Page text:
Whilst your rod and technique is designed to sight the fly over the target, allow the caster to make length adjustments whilst controlling loop shape and speed, the leader, particularly tippet length, is also important in seeing the fly above the target. It can be adjusted to conditions and logged in your memory data bank. Tippet length will smooth out the bounce with your fly, and make it more visible even when you are casting with speed. When those conditions are replicated at your next event, use that tippet length in your pre event casting. When you cast before the event starts, you should not consider your technique, that should be a given by then, but rather check out your vision against light conditions and wind e.g. overcast conditions and no wind is easier to sight than bright sunshine and rippled water. Check it out on the day and check that against your data bank of what you used, how you cast in the off season in the same conditions. Also, check out where you see the fly against the rings and repeat that again and again and again in practice. Look for the same relative relationship between where you see the fly and the hoop in the event.

That is what I do for what that is worth. Other casters will have their own practice and event regimes.

Get into tournament casting it is a lot of fun for all ages.

In Australia we are designing a program - Casting for Kids, hoping we can assist the next generation of casters experience that enjoyment and fraternity. The USA has shown the way with that.

John

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#26

Post by Paul Arden » Sat Dec 03, 2016 10:32 am

Excellent post, John.

My technique is really more about completely focussing in on a minuscule target. When I'm throwing well it just happens. The problem for me is that when I'm not throwing well it's wild. A really good solid hovering technique that the Americans have (and Australians too I believe) would be beneficial in this regards.

Of course I only get to compete in Accuracy once every two years, which doesn't help!

Cheers, Paul
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Lasse Karlsson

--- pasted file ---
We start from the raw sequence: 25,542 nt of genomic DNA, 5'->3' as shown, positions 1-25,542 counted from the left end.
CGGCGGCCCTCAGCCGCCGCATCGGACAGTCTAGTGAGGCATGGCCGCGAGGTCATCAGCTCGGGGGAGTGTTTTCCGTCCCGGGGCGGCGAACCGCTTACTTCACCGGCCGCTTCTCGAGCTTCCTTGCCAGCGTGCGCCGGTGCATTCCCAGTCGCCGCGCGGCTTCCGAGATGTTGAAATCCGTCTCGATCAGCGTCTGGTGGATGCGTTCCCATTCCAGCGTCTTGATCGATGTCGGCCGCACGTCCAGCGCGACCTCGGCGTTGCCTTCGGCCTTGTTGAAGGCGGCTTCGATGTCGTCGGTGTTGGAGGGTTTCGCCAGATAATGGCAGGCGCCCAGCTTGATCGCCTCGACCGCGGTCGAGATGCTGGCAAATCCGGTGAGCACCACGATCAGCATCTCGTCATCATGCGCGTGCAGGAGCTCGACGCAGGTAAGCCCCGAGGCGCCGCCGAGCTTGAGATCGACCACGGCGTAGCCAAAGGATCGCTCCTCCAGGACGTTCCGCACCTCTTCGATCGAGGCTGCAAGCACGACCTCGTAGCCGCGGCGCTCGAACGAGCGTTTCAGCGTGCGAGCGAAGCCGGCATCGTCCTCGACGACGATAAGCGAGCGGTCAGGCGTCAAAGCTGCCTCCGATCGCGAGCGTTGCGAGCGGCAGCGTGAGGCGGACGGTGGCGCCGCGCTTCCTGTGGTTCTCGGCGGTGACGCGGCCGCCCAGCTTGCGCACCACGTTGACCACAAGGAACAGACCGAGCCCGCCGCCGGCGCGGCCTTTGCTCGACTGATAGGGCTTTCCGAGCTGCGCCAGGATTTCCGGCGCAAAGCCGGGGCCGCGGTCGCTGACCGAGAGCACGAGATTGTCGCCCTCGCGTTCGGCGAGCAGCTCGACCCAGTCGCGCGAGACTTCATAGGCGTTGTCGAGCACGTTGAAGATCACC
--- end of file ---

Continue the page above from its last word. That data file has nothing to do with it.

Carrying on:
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#27

Post by Lasse Karlsson » Sat Dec 03, 2016 4:06 pm

You also used to have the attitude that accuracy wasn't for bearded pirates Dude ;)

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Lasse
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Lasse Karlsson
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#28

Post by Lasse Karlsson » Sat Dec 03, 2016 4:11 pm

John Waters wrote:Hi Lasse,

It is a bloody disgrace that fly accuracy events the world over require a structure to be enforced upon the caster, like casting to the correct hoop in a sequence, not having the centre hoop under your fly when you deliver etc etc etc. I reckon we should score it as a "that's close enough" based upon the concept that the only reason I did not score a perfect round was the one/s I missed, and that should not be held against me.

Better get my act together for 2018.

John

Fully agree :D :D :D

Looking forward to cast together in '18!!!

Cheers
Lasse
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Paul Arden
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#29

Post by Paul Arden » Sat Dec 03, 2016 5:14 pm

Are you kidding? Bearded pirates are going to rule this game.
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Lasse Karlsson
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#30

Post by Lasse Karlsson » Sat Dec 03, 2016 7:52 pm

Paul Arden wrote:Are you kidding? Bearded pirates are going to rule this game.
Of course they are ;)

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Gangsta